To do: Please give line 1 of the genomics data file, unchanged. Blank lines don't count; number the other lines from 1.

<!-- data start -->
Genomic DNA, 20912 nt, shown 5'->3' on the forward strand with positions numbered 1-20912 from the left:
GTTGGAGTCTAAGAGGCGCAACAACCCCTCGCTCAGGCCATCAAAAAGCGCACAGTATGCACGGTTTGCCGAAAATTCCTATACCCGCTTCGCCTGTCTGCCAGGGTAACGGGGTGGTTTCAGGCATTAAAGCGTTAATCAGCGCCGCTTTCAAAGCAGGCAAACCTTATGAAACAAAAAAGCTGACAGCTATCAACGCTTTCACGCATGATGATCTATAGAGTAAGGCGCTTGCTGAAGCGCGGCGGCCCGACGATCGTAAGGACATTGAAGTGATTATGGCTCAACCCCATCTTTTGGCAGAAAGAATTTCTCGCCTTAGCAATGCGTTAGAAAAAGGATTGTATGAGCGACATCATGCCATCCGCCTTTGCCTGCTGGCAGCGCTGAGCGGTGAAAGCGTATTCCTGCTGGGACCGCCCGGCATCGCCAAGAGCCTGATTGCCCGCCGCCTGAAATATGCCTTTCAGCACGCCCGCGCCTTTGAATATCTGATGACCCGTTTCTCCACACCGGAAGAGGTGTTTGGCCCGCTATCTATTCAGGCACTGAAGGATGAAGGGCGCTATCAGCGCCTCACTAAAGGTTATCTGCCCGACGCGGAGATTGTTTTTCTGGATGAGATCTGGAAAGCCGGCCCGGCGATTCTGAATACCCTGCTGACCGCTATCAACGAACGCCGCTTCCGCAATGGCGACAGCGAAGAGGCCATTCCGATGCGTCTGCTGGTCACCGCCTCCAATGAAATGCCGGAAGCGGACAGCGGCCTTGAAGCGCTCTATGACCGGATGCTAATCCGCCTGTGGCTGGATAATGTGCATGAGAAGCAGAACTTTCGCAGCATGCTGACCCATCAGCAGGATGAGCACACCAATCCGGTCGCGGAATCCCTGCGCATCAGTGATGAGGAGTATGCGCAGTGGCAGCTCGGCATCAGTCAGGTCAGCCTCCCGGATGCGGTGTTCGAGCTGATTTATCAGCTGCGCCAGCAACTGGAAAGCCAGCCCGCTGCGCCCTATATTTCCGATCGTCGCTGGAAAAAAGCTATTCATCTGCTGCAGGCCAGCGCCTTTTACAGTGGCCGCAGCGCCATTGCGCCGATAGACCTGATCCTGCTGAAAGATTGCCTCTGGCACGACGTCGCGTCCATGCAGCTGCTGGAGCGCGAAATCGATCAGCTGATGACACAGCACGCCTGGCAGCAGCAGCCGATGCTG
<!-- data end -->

Genomic DNA, 20912 nt, shown 5'->3' on the forward strand with positions numbered 1-20912 from the left: